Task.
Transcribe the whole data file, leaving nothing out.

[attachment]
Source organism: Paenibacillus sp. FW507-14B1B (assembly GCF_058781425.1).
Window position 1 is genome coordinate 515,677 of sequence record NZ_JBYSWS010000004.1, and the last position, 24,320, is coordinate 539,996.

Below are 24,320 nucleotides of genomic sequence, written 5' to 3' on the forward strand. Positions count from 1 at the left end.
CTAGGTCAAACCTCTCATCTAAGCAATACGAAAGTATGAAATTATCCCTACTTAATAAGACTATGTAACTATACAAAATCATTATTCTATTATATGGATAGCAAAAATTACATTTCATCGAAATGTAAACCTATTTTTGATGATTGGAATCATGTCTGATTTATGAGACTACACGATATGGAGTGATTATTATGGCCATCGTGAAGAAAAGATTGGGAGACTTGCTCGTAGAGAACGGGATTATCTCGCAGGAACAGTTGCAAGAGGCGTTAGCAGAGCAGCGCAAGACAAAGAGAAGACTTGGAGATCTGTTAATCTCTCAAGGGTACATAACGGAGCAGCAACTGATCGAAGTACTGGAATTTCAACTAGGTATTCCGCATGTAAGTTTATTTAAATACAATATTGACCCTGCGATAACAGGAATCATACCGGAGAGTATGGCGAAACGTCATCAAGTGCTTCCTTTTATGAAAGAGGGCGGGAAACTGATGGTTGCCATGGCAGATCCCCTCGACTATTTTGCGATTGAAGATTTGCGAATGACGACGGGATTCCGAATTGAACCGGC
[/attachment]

Source organism: Paenibacillus sp. FW507-14B1B (assembly GCF_058781425.1).
Window position 1 is genome coordinate 515,677 of sequence record NZ_JBYSWS010000004.1, and the last position, 24,320, is coordinate 539,996.

Below are 24,320 nucleotides of genomic sequence, written 5' to 3' on the forward strand. Positions count from 1 at the left end.
CTAGGTCAAACCTCTCATCTAAGCAATACGAAAGTATGAAATTATCCCTACTTAATAAGACTATGTAACTATACAAAATCATTATTCTATTATATGGATAGCAAAAATTACATTTCATCGAAATGTAAACCTATTTTTGATGATTGGAATCATGTCTGATTTATGAGACTACACGATATGGAGTGATTATTATGGCCATCGTGAAGAAAAGATTGGGAGACTTGCTCGTAGAGAACGGGATTATCTCGCAGGAACAGTTGCAAGAGGCGTTAGCAGAGCAGCGCAAGACAAAGAGAAGACTTGGAGATCTGTTAATCTCTCAAGGGTACATAACGGAGCAGCAACTGATCGAAGTACTGGAATTTCAACTAGGTATTCCGCATGTAAGTTTATTTAAATACAATATTGACCCTGCGATAACAGGAATCATACCGGAGAGTATGGCGAAACGTCATCAAGTGCTTCCTTTTATGAAAGAGGGCGGGAAACTGATGGTTGCCATGGCAGATCCCCTCGACTATTTTGCGATTGAAGATTTGCGAATGACGACGGGATTCCGAATTGAACCGGC